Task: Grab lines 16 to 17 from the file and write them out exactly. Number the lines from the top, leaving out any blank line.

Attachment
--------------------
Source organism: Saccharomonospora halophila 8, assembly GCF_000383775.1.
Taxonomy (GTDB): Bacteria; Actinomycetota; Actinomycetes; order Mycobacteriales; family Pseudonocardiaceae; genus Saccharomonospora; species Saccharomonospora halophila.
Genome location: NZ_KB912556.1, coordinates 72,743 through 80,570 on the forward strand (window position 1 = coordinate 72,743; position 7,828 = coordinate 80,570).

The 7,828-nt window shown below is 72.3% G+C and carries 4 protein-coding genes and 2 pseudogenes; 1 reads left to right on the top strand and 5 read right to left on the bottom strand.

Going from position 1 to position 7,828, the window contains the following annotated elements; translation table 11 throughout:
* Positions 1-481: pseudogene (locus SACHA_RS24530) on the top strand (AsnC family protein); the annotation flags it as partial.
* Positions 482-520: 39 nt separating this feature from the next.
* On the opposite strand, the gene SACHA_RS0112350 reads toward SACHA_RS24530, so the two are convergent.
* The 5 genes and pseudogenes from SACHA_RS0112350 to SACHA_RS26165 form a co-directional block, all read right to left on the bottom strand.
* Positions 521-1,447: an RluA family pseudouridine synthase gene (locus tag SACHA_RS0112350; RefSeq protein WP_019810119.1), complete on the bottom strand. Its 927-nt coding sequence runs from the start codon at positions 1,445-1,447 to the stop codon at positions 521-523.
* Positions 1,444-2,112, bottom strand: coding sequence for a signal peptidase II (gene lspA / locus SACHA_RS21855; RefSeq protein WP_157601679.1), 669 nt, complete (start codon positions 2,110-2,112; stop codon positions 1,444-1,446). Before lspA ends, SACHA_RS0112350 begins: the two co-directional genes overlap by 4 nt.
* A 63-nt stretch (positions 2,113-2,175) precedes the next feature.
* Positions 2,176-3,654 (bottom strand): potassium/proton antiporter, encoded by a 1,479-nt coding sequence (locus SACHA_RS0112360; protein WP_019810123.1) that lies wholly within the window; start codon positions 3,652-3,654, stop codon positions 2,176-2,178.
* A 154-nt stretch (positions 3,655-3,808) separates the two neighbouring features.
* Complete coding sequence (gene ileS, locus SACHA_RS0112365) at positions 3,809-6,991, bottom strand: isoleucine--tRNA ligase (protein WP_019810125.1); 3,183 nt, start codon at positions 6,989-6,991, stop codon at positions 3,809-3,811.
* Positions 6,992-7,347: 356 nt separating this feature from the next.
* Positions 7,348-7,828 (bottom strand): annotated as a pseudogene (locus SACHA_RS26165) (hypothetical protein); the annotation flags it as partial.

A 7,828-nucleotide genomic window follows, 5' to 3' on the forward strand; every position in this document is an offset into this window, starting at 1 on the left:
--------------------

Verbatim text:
* Positions 6,992-7,347: 356 nt separating this feature from the next.
* Positions 7,348-7,828 (bottom strand): annotated as a pseudogene (locus SACHA_RS26165) (hypothetical protein); the annotation flags it as partial.